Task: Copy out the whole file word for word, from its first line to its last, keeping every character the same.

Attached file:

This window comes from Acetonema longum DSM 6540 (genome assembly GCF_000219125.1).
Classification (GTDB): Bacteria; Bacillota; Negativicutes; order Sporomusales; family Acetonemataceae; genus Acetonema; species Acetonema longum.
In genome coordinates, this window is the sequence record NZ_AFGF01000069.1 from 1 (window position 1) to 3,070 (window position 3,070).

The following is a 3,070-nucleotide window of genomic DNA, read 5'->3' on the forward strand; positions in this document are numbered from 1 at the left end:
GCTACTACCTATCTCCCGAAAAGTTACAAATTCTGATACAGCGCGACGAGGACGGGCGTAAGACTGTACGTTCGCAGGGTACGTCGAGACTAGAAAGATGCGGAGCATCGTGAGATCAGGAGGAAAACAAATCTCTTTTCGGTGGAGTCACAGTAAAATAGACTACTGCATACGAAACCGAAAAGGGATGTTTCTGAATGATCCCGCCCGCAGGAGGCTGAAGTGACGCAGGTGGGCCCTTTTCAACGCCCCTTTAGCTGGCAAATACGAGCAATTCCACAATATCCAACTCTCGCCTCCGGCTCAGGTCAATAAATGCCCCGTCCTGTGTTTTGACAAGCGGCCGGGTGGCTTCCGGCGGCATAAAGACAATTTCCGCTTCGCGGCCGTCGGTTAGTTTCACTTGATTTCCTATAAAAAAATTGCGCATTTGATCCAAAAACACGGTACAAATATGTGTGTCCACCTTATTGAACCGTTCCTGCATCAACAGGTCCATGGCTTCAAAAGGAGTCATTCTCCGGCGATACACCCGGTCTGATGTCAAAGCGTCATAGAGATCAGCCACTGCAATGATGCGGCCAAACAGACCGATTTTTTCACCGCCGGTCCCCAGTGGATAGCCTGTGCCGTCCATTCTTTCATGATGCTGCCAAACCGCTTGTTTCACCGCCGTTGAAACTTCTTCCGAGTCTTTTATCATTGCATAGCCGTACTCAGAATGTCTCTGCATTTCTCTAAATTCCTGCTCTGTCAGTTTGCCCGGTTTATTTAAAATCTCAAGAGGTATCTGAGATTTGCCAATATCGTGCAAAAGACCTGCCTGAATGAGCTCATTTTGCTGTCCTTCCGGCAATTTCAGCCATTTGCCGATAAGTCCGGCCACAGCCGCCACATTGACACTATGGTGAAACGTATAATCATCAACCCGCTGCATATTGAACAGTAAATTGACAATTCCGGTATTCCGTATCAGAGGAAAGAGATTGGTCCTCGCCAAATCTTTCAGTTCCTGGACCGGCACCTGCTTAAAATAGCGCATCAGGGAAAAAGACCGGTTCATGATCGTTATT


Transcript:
This window comes from Acetonema longum DSM 6540 (genome assembly GCF_000219125.1).
Classification (GTDB): Bacteria; Bacillota; Negativicutes; order Sporomusales; family Acetonemataceae; genus Acetonema; species Acetonema longum.
In genome coordinates, this window is the sequence record NZ_AFGF01000069.1 from 1 (window position 1) to 3,070 (window position 3,070).

The following is a 3,070-nucleotide window of genomic DNA, read 5'->3' on the forward strand; positions in this document are numbered from 1 at the left end:
GCTACTACCTATCTCCCGAAAAGTTACAAATTCTGATACAGCGCGACGAGGACGGGCGTAAGACTGTACGTTCGCAGGGTACGTCGAGACTAGAAAGATGCGGAGCATCGTGAGATCAGGAGGAAAACAAATCTCTTTTCGGTGGAGTCACAGTAAAATAGACTACTGCATACGAAACCGAAAAGGGATGTTTCTGAATGATCCCGCCCGCAGGAGGCTGAAGTGACGCAGGTGGGCCCTTTTCAACGCCCCTTTAGCTGGCAAATACGAGCAATTCCACAATATCCAACTCTCGCCTCCGGCTCAGGTCAATAAATGCCCCGTCCTGTGTTTTGACAAGCGGCCGGGTGGCTTCCGGCGGCATAAAGACAATTTCCGCTTCGCGGCCGTCGGTTAGTTTCACTTGATTTCCTATAAAAAAATTGCGCATTTGATCCAAAAACACGGTACAAATATGTGTGTCCACCTTATTGAACCGTTCCTGCATCAACAGGTCCATGGCTTCAAAAGGAGTCATTCTCCGGCGATACACCCGGTCTGATGTCAAAGCGTCATAGAGATCAGCCACTGCAATGATGCGGCCAAACAGACCGATTTTTTCACCGCCGGTCCCCAGTGGATAGCCTGTGCCGTCCATTCTTTCATGATGCTGCCAAACCGCTTGTTTCACCGCCGTTGAAACTTCTTCCGAGTCTTTTATCATTGCATAGCCGTACTCAGAATGTCTCTGCATTTCTCTAAATTCCTGCTCTGTCAGTTTGCCCGGTTTATTTAAAATCTCAAGAGGTATCTGAGATTTGCCAATATCGTGCAAAAGACCTGCCTGAATGAGCTCATTTTGCTGTCCTTCCGGCAATTTCAGCCATTTGCCGATAAGTCCGGCCACAGCCGCCACATTGACACTATGGTGAAACGTATAATCATCAACCCGCTGCATATTGAACAGTAAATTGACAATTCCGGTATTCCGTATCAGAGGAAAGAGATTGGTCCTCGCCAAATCTTTCAGTTCCTGGACCGGCACCTGCTTAAAATAGCGCATCAGGGAAAAAGACCGGTTCATGATCGTTATT